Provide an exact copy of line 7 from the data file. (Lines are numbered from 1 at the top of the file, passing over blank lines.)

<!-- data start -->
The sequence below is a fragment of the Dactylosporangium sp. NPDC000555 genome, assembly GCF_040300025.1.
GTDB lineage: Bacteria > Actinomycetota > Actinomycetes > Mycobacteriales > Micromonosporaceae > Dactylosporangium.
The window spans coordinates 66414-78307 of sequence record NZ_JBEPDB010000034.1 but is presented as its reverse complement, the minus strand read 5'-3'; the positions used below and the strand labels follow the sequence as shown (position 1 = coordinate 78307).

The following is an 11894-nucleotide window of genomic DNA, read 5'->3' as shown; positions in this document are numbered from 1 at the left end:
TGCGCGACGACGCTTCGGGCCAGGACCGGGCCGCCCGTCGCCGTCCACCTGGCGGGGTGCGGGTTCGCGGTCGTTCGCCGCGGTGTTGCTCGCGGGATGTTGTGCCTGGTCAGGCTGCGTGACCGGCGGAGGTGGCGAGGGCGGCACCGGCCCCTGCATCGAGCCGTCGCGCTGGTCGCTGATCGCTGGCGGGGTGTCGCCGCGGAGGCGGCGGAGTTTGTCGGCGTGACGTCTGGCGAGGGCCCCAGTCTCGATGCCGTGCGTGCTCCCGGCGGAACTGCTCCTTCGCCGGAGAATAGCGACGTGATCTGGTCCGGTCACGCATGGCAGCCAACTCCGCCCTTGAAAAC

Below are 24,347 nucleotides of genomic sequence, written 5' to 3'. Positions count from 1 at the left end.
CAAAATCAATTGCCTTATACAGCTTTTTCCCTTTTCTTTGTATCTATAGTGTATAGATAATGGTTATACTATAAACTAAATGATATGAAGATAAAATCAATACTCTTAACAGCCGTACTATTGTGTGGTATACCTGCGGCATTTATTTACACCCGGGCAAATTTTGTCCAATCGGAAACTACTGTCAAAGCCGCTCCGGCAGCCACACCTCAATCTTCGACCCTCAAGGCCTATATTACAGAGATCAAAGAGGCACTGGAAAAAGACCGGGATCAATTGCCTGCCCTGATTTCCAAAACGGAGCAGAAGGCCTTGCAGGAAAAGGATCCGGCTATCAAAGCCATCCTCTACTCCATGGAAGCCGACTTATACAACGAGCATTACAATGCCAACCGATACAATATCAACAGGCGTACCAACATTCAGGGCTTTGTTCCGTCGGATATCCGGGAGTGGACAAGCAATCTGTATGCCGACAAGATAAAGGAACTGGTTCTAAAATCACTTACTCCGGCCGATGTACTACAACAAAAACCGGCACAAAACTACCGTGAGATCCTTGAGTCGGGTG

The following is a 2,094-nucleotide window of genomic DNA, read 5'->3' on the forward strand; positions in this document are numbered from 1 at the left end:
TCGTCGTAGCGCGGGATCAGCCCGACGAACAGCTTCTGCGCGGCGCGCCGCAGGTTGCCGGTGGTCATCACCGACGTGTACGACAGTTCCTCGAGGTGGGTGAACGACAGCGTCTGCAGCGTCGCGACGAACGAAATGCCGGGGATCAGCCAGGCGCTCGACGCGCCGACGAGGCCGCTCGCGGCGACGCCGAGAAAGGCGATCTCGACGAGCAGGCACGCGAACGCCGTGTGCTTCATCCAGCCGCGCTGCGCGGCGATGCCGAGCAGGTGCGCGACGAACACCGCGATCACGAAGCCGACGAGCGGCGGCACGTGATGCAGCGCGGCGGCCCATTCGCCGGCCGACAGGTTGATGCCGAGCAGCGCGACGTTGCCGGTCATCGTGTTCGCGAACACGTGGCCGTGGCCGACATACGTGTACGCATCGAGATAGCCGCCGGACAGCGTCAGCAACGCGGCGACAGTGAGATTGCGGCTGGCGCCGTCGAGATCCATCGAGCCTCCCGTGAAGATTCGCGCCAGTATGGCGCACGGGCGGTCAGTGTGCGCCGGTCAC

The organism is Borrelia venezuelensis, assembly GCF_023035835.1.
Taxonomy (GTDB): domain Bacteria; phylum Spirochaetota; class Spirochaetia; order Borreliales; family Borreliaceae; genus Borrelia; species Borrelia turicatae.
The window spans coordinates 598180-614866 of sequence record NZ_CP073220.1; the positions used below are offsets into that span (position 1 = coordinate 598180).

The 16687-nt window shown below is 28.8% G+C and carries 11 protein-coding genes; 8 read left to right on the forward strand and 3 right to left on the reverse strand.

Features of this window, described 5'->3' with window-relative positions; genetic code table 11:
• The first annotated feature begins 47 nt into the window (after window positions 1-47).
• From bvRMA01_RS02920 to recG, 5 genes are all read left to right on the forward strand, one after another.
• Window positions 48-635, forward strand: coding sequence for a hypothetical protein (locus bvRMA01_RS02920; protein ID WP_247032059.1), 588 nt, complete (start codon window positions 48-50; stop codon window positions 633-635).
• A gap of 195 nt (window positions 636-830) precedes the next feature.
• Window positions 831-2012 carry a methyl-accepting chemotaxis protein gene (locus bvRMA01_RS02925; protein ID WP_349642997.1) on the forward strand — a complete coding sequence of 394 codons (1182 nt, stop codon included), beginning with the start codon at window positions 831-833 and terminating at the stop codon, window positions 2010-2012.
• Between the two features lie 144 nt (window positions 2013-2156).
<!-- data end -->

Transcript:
CAAAATCAATTGCCTTATACAGCTTTTTCCCTTTTCTTTGTATCTATAGTGTATAGATAATGGTTATACTATAAACTAAATGATATGAAGATAAAATCAATACTCTTAACAGCCGTACTATTGTGTGGTATACCTGCGGCATTTATTTACACCCGGGCAAATTTTGTCCAATCGGAAACTACTGTCAAAGCCGCTCCGGCAGCCACACCTCAATCTTCGACCCTCAAGGCCTATATTACAGAGATCAAAGAGGCACTGGAAAAAGACCGGGATCAATTGCCTGCCCTGATTTCCAAAACGGAGCAGAAGGCCTTGCAGGAAAAGGATCCGGCTATCAAAGCCATCCTCTACTCCATGGAAGCCGACTTATACAACGAGCATTACAATGCCAACCGATACAATATCAACAGGCGTACCAACATTCAGGGCTTTGTTCCGTCGGATATCCGGGAGTGGACAAGCAATCTGTATGCCGACAAGATAAAGGAACTGGTTCTAAAATCACTTACTCCGGCCGATGTACTACAACAAAAACCGGCACAAAACTACCGTGAGATCCTTGAGTCGGGTG